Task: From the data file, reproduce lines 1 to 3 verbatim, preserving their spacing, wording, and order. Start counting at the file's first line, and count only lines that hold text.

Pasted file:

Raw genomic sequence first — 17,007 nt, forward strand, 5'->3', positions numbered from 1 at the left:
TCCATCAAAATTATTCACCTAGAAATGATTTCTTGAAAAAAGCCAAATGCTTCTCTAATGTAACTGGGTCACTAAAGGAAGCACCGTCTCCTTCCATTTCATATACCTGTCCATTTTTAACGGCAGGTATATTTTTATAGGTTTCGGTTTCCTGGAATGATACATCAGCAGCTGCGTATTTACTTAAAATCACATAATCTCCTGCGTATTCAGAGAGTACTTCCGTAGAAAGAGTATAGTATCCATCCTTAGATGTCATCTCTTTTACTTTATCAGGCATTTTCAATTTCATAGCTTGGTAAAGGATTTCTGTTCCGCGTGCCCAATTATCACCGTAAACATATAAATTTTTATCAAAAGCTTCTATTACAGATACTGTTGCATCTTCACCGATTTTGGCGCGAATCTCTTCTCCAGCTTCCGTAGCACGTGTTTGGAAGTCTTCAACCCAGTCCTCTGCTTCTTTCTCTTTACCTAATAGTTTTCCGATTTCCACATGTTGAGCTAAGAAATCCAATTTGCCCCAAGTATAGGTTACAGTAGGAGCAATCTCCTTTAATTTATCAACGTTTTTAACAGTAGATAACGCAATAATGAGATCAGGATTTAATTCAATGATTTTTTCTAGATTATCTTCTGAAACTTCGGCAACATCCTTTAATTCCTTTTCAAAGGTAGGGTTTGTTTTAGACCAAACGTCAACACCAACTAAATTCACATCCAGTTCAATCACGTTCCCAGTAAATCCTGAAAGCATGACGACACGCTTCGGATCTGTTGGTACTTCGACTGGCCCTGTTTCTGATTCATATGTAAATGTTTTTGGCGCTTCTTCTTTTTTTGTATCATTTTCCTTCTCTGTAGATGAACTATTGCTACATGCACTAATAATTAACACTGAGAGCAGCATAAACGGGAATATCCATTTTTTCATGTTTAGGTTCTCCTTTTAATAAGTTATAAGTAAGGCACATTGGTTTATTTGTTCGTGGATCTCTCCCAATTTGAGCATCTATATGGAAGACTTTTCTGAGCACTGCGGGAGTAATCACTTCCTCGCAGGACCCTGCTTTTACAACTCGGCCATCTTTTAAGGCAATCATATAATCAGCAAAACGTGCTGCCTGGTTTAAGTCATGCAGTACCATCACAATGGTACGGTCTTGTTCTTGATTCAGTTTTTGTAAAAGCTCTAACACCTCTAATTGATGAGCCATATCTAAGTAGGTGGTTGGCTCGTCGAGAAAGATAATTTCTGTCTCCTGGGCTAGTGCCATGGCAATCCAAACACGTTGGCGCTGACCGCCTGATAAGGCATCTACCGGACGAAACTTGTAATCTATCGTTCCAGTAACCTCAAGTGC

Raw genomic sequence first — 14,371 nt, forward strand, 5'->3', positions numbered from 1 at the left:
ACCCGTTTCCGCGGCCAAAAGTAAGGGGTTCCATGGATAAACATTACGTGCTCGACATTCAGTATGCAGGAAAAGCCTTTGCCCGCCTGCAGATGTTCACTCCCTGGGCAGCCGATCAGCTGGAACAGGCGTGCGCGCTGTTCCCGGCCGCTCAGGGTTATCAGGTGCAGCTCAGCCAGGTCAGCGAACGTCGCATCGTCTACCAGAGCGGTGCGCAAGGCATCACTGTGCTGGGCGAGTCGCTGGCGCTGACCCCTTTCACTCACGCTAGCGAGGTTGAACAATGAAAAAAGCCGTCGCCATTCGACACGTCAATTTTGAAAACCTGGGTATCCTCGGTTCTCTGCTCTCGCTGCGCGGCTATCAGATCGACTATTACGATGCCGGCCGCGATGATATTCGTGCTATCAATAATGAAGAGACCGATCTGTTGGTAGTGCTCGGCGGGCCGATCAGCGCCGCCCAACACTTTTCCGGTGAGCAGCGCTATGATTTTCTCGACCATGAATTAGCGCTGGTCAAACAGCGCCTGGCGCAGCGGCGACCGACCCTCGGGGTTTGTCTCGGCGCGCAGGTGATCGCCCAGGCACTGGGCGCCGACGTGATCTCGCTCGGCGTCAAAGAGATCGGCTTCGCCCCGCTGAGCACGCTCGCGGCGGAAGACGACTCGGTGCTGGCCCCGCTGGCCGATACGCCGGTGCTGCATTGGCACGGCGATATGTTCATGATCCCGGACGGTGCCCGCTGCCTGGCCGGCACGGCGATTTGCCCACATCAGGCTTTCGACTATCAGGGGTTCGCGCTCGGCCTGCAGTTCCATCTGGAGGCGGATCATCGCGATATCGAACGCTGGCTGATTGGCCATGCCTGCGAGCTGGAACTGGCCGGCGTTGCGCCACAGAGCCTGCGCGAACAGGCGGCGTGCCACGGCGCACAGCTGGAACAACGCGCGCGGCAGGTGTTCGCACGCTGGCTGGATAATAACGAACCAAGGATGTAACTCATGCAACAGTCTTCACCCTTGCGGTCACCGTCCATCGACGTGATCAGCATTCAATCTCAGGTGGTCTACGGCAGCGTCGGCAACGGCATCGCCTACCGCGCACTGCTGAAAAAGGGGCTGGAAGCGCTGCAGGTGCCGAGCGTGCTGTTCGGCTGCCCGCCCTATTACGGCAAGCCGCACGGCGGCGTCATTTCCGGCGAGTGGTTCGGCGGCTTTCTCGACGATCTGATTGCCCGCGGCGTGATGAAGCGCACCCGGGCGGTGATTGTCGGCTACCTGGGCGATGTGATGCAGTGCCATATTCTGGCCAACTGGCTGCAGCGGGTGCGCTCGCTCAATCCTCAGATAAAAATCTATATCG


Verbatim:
Raw genomic sequence first — 17,007 nt, forward strand, 5'->3', positions numbered from 1 at the left:
TCCATCAAAATTATTCACCTAGAAATGATTTCTTGAAAAAAGCCAAATGCTTCTCTAATGTAACTGGGTCACTAAAGGAAGCACCGTCTCCTTCCATTTCATATACCTGTCCATTTTTAACGGCAGGTATATTTTTATAGGTTTCGGTTTCCTGGAATGATACATCAGCAGCTGCGTATTTACTTAAAATCACATAATCTCCTGCGTATTCAGAGAGTACTTCCGTAGAAAGAGTATAGTATCCATCCTTAGATGTCATCTCTTTTACTTTATCAGGCATTTTCAATTTCATAGCTTGGTAAAGGATTTCTGTTCCGCGTGCCCAATTATCACCGTAAACATATAAATTTTTATCAAAAGCTTCTATTACAGATACTGTTGCATCTTCACCGATTTTGGCGCGAATCTCTTCTCCAGCTTCCGTAGCACGTGTTTGGAAGTCTTCAACCCAGTCCTCTGCTTCTTTCTCTTTACCTAATAGTTTTCCGATTTCCACATGTTGAGCTAAGAAATCCAATTTGCCCCAAGTATAGGTTACAGTAGGAGCAATCTCCTTTAATTTATCAACGTTTTTAACAGTAGATAACGCAATAATGAGATCAGGATTTAATTCAATGATTTTTTCTAGATTATCTTCTGAAACTTCGGCAACATCCTTTAATTCCTTTTCAAAGGTAGGGTTTGTTTTAGACCAAACGTCAACACCAACTAAATTCACATCCAGTTCAATCACGTTCCCAGTAAATCCTGAAAGCATGACGACACGCTTCGGATCTGTTGGTACTTCGACTGGCCCTGTTTCTGATTCATATGTAAATGTTTTTGGCGCTTCTTCTTTTTTTGTATCATTTTCCTTCTCTGTAGATGAACTATTGCTACATGCACTAATAATTAACACTGAGAGCAGCATAAACGGGAATATCCATTTTTTCATGTTTAGGTTCTCCTTTTAATAAGTTATAAGTAAGGCACATTGGTTTATTTGTTCGTGGATCTCTCCCAATTTGAGCATCTATATGGAAGACTTTTCTGAGCACTGCGGGAGTAATCACTTCCTCGCAGGACCCTGCTTTTACAACTCGGCCATCTTTTAAGGCAATCATATAATCAGCAAAACGTGCTGCCTGGTTTAAGTCATGCAGTACCATCACAATGGTACGGTCTTGTTCTTGATTCAGTTTTTGTAAAAGCTCTAACACCTCTAATTGATGAGCCATATCTAAGTAGGTGGTTGGCTCGTCGAGAAAGATAATTTCTGTCTCCTGGGCTAGTGCCATGGCAATCCAAACACGTTGGCGCTGACCGCCTGATAAGGCATCTACCGGACGAAACTTGTAATCTATCGTTCCAGTAACCTCAAGTGC

Raw genomic sequence first — 14,371 nt, forward strand, 5'->3', positions numbered from 1 at the left: